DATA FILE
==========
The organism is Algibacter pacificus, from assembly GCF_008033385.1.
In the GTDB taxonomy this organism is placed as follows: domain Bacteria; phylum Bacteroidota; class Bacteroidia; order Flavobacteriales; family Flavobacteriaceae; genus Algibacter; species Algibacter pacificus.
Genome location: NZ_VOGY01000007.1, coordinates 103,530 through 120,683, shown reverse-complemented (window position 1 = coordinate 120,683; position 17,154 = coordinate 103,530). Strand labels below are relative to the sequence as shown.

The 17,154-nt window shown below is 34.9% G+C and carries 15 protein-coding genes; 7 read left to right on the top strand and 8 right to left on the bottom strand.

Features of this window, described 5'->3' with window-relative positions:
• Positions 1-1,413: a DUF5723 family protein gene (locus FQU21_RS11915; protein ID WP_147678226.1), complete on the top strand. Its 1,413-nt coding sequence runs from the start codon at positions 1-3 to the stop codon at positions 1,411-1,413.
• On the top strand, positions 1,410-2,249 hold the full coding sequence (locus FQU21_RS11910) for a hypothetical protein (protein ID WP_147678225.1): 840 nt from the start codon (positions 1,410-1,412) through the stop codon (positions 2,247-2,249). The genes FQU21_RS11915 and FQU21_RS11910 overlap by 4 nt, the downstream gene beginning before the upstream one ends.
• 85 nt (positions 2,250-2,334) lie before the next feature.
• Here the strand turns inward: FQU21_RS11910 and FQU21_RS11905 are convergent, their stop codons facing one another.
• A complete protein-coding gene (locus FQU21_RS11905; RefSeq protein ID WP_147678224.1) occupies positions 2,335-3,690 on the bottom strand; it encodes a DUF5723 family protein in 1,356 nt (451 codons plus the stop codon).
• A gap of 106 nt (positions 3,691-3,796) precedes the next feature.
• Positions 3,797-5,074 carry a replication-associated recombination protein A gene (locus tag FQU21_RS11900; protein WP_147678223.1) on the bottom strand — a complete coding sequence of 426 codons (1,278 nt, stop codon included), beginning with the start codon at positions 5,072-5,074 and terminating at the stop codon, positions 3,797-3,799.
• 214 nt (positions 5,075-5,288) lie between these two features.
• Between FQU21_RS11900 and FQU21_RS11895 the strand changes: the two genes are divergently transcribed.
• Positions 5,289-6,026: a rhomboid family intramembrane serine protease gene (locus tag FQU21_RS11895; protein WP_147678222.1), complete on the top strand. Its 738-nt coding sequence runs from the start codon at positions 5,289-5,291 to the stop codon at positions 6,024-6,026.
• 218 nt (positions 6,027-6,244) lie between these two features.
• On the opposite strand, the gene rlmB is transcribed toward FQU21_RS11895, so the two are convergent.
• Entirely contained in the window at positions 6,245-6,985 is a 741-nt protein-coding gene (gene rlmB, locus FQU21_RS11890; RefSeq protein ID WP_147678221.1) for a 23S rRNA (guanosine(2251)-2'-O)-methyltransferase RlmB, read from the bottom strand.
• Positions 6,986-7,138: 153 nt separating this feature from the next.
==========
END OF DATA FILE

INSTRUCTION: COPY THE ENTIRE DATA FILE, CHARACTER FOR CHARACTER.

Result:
The organism is Algibacter pacificus, from assembly GCF_008033385.1.
In the GTDB taxonomy this organism is placed as follows: domain Bacteria; phylum Bacteroidota; class Bacteroidia; order Flavobacteriales; family Flavobacteriaceae; genus Algibacter; species Algibacter pacificus.
Genome location: NZ_VOGY01000007.1, coordinates 103,530 through 120,683, shown reverse-complemented (window position 1 = coordinate 120,683; position 17,154 = coordinate 103,530). Strand labels below are relative to the sequence as shown.

The 17,154-nt window shown below is 34.9% G+C and carries 15 protein-coding genes; 7 read left to right on the top strand and 8 right to left on the bottom strand.

Features of this window, described 5'->3' with window-relative positions:
• Positions 1-1,413: a DUF5723 family protein gene (locus FQU21_RS11915; protein ID WP_147678226.1), complete on the top strand. Its 1,413-nt coding sequence runs from the start codon at positions 1-3 to the stop codon at positions 1,411-1,413.
• On the top strand, positions 1,410-2,249 hold the full coding sequence (locus FQU21_RS11910) for a hypothetical protein (protein ID WP_147678225.1): 840 nt from the start codon (positions 1,410-1,412) through the stop codon (positions 2,247-2,249). The genes FQU21_RS11915 and FQU21_RS11910 overlap by 4 nt, the downstream gene beginning before the upstream one ends.
• 85 nt (positions 2,250-2,334) lie before the next feature.
• Here the strand turns inward: FQU21_RS11910 and FQU21_RS11905 are convergent, their stop codons facing one another.
• A complete protein-coding gene (locus FQU21_RS11905; RefSeq protein ID WP_147678224.1) occupies positions 2,335-3,690 on the bottom strand; it encodes a DUF5723 family protein in 1,356 nt (451 codons plus the stop codon).
• A gap of 106 nt (positions 3,691-3,796) precedes the next feature.
• Positions 3,797-5,074 carry a replication-associated recombination protein A gene (locus tag FQU21_RS11900; protein WP_147678223.1) on the bottom strand — a complete coding sequence of 426 codons (1,278 nt, stop codon included), beginning with the start codon at positions 5,072-5,074 and terminating at the stop codon, positions 3,797-3,799.
• 214 nt (positions 5,075-5,288) lie between these two features.
• Between FQU21_RS11900 and FQU21_RS11895 the strand changes: the two genes are divergently transcribed.
• Positions 5,289-6,026: a rhomboid family intramembrane serine protease gene (locus tag FQU21_RS11895; protein WP_147678222.1), complete on the top strand. Its 738-nt coding sequence runs from the start codon at positions 5,289-5,291 to the stop codon at positions 6,024-6,026.
• 218 nt (positions 6,027-6,244) lie between these two features.
• On the opposite strand, the gene rlmB is transcribed toward FQU21_RS11895, so the two are convergent.
• Entirely contained in the window at positions 6,245-6,985 is a 741-nt protein-coding gene (gene rlmB, locus FQU21_RS11890; RefSeq protein ID WP_147678221.1) for a 23S rRNA (guanosine(2251)-2'-O)-methyltransferase RlmB, read from the bottom strand.
• Positions 6,986-7,138: 153 nt separating this feature from the next.